Hmmmm….Milk Chocolate With No Sugar

If you want chocolate without sugar, you really have two choices: go for the gusto with a 100% cacao bar, or deal with the slightly funny taste of a maltitol sweetened bar. (Not to mention the side effects of maltitol and other sugar alcohols…) There appears to be a third answer to this problem, which is to use milk to soften the edge on the cacao without using sugar. I recently got a MarieBelle chocolate bar which has this unusual composition. The bar (which appears to be made by the National Chocolate Company of Colombia) contains cacao, cocoa butter, and various milk solids (skim and whole), vanilla, and some emulsifiers. No added sugar! (Other than what’s lurking in the milk.)

The bar has a very deep brownie-ish taste, and a harder overall mouthfeel than typical milk chocolate. The milk has the familiar effect of flattening the fruitier aromatic notes in the cacao, but there’s a much more pronounced chocolate finish than in a sweetened milk chocolate. Overall, it’s quite delicious, and a great way to get a chocolate fix without added sugar. It’s also an interesting bar to add to your internal taste library, as you can isolate what the milk is doing to the texture and flavor of the chocolate, without sugar effects complicating the picture.

This is going on my list of formulations to experiment with….

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2 Responses to Hmmmm….Milk Chocolate With No Sugar

  1. Casey says:

    This is fascinating! Never heard of such a thing. Wonder if we’ll be seeing a lot more of it.

  2. erica says:

    I tried something similar in a chocolate drink: mixed a baking-chocolate bar with whole cream, and added cinnamon and pepper. Once melted together, I added more milk to create a potable drink. It worked remarkably well — full “chocolate” delivery without the distraction of sugar. Ultra-rich and unusual flavor. In subsequent batches I added the more traditional chili pepper, but in that first batch I had only black pepper and used whole peppercorns. Sucking the chocolate off the peppercorn produced a very unusual, almost minty cool taste.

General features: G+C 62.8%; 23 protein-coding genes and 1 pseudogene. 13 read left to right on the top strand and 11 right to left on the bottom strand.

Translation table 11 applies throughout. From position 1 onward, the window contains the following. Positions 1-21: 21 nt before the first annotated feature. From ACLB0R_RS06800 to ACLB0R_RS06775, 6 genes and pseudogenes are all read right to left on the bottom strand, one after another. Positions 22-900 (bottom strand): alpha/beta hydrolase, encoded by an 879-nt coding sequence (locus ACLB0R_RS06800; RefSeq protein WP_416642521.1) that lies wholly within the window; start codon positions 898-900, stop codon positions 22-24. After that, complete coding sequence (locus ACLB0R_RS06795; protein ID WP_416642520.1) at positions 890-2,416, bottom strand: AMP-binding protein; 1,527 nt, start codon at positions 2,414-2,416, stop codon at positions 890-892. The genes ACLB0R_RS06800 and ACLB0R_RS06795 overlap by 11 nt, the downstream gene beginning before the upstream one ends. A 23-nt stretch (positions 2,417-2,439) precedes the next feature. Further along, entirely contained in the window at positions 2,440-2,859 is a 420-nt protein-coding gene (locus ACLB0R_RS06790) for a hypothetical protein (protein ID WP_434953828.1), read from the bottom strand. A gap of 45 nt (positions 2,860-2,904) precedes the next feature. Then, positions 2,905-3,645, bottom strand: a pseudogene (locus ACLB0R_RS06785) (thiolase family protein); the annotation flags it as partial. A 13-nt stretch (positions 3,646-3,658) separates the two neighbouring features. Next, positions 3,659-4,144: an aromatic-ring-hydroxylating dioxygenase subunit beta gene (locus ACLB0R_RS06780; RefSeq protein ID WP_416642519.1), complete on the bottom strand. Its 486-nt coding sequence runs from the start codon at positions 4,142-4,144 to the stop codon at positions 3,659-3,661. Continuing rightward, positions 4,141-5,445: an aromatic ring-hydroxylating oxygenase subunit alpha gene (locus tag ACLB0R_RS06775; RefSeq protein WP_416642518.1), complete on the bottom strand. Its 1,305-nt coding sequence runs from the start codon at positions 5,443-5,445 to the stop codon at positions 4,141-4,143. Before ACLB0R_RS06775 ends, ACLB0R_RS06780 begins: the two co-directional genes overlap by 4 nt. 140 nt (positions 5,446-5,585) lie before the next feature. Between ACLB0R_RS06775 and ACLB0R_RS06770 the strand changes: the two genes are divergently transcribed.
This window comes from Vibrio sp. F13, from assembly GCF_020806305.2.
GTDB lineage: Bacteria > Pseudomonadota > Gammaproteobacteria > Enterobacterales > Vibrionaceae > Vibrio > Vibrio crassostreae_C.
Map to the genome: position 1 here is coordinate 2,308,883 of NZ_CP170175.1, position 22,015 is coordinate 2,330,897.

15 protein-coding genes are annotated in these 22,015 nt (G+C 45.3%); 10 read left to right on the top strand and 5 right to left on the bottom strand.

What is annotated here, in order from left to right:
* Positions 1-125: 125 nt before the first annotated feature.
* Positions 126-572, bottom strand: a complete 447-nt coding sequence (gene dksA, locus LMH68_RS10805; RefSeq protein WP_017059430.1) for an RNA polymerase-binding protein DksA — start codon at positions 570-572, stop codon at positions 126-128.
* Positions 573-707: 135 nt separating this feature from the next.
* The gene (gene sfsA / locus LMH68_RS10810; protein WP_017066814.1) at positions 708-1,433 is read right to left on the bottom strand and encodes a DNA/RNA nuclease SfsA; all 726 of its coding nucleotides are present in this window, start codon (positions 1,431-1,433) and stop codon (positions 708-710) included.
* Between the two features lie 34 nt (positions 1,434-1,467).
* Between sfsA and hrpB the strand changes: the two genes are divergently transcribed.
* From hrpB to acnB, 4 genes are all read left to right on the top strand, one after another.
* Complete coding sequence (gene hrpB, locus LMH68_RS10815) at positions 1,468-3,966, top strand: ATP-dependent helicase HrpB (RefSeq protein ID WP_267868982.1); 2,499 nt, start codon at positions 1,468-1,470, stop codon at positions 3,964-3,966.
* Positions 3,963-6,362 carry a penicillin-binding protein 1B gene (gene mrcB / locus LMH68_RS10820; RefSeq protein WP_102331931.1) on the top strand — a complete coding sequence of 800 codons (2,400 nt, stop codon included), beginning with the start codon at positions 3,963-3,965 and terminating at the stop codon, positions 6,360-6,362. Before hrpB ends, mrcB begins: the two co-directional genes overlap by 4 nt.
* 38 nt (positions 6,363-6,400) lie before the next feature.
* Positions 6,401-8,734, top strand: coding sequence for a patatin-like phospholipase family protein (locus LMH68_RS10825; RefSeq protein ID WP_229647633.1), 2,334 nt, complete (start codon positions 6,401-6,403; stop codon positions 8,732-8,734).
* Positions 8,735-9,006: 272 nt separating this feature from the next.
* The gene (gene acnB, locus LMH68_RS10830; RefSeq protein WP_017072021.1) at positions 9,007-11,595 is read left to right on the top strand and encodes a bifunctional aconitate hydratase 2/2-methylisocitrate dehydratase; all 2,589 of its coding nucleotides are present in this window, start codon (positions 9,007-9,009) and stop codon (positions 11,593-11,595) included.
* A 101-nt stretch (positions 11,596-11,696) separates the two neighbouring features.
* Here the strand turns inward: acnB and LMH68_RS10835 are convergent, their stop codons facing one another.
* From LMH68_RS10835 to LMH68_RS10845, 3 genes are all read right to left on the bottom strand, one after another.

This experiment was based partly on the aztec xocolatl drink, and partly on a wild-foods expert’s comment that (though we usually mask bitter and sour flavors with added sugar) bitter flavors can be cut with fats. He was talking about native northwesterners’ use of choke-cherries and other fruits, _with_ pits. The pits (like cacao beans) contain rich fats and proteins of arguably more nutritive value than the pulp of the fruit. Local groups mixed the dry, bitter, tart fruit-and-seed mash with oil, probably fish oil, to make an all-purpose food.
    I’ve also heard of a Jamaican “cocoa tea” that involves ground cacao and spices, where sugar and milk are optional.

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